At one other book store, I found cheap Russian novels, some no more than a dollar or two. As I approached the register, the young clerk smirked and said: Do you like Russia? I assumed he was making fun of me. Perhaps he was. But he and his co-worker professed a love for Russia. While we briefly discussed our favorite Russian authors, the co-worker dashed downstairs to pull out two rare books on the Soviet Union that were out of print, in her private collection, and definitely not for sale. The pictures here are those books, which looked terrific. Perhaps some day I'll find them for sale. Another customer laughed at the Russian insanity, but it was Friday night and I reminded him that it was Friday night and thus everybody in that line was a geek with no right to guffaw.

Wednesday, October 28, 2009


Spartacist Leaders

In hindsight, it’s sometimes difficult to remember that German socialism once seemed more important than Russian socialism. Even the Bolsheviks originally suspected that their revolt could only be justified if it triggered a larger revolution in the center of European socialism, Germany. One of the chief figures in the German socialist movement was of course Rosa Luxemburg, a woman who rejected parliamentary strands of socialism and trade unionism in favor of the Marxist creed of revolutionary takeover.

Luxemburg supported Bolshevism up to a point, but criticized its leader, Lenin, up until her death at the hands of Prussian military officers in the abortive 1919 Spartacus insurrection—an insurrection she opposed as a matter of strategy but felt morally obligated to lead when her advice was ignored by her Party’s membership. Reading Luxemburg’s two major essays on the subject, re-titled by Bertram Wolfe as The Russian Revolution and Leninism or Marxism, one is impressed by her attack on Lenin’s undemocratic approach to politics. According to Wolfe, Luxemburg accepted the unpleasant necessity of a creating a short-term “dictatorship of the proletariat” but understood its inherent distastefulness and hoped to put an end to it as soon as possible.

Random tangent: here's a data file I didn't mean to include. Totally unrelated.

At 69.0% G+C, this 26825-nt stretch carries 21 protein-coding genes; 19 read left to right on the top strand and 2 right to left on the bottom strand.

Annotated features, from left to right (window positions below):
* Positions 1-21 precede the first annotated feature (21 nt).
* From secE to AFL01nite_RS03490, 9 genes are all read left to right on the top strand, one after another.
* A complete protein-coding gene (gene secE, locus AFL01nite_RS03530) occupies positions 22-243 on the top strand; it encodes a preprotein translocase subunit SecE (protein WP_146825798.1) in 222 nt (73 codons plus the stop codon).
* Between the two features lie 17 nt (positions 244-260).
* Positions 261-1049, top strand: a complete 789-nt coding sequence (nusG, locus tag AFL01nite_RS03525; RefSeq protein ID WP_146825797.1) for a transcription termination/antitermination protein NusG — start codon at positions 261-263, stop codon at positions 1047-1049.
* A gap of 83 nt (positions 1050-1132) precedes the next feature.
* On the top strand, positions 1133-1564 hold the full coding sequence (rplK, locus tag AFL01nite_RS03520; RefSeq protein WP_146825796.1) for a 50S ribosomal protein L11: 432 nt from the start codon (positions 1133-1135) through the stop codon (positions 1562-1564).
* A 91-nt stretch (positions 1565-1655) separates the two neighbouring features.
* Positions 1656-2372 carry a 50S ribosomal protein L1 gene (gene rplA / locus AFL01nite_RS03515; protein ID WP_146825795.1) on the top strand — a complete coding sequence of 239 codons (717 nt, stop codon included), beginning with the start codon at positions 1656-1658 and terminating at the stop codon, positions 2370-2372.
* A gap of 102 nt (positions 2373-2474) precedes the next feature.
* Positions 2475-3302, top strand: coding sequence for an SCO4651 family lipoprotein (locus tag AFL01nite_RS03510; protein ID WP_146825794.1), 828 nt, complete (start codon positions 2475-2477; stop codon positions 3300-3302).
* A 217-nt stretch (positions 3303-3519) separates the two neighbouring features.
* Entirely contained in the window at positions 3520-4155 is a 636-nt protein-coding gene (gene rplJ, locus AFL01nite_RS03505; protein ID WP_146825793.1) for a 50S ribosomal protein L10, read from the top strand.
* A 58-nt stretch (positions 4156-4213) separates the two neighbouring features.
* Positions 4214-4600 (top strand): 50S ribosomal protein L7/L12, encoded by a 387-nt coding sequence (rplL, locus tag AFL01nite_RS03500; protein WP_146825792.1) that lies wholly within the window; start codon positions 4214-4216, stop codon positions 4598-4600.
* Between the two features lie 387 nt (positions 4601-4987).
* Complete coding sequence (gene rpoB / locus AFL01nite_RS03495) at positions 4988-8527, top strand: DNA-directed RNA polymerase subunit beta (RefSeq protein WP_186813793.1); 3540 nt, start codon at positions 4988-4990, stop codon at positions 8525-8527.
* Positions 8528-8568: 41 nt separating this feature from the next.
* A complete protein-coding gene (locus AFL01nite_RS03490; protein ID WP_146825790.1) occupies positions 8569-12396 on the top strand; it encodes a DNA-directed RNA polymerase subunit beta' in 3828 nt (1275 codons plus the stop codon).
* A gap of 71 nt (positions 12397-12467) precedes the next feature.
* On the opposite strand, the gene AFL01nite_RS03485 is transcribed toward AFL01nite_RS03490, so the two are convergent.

Rosa Luxemburg

Unlike Lenin, Luxemburg had enormous faith in the working classes, and believed that their creativity should be encouraged by a politics of freedom, democratic participation, and even the toleration of dissent within the movement. To Luxemburg, “worker control” of economic production as well as political decision-making was not merely rhetoric, as we know it was in Lenin’s Russia, where workers were quickly and almost completely disenfranchised by the unrivalled authority of the Communist Party.

Luxemburg supported the Bolsheviks as the vanguard of history but followed a Menshevik line of thinking—which seems all too accurate in retrospect—that conditions in Russia were unripe for a successful experiment in Marxism. Bolshevism was a heroic effort to grapple with the evils of capitalism and tsarist militarism, but the experiment was undermined by impoverished opportunities that resulted from a backward economy, a disastrous war effort, an absence of democratic tradition, low cultural standards, and civil war. Luxemburg’s critique of Lenin and Trotsky is compelling, especially in light of what we now know about the defects of Russia’s Central Committee as a mechanism for governing Russia.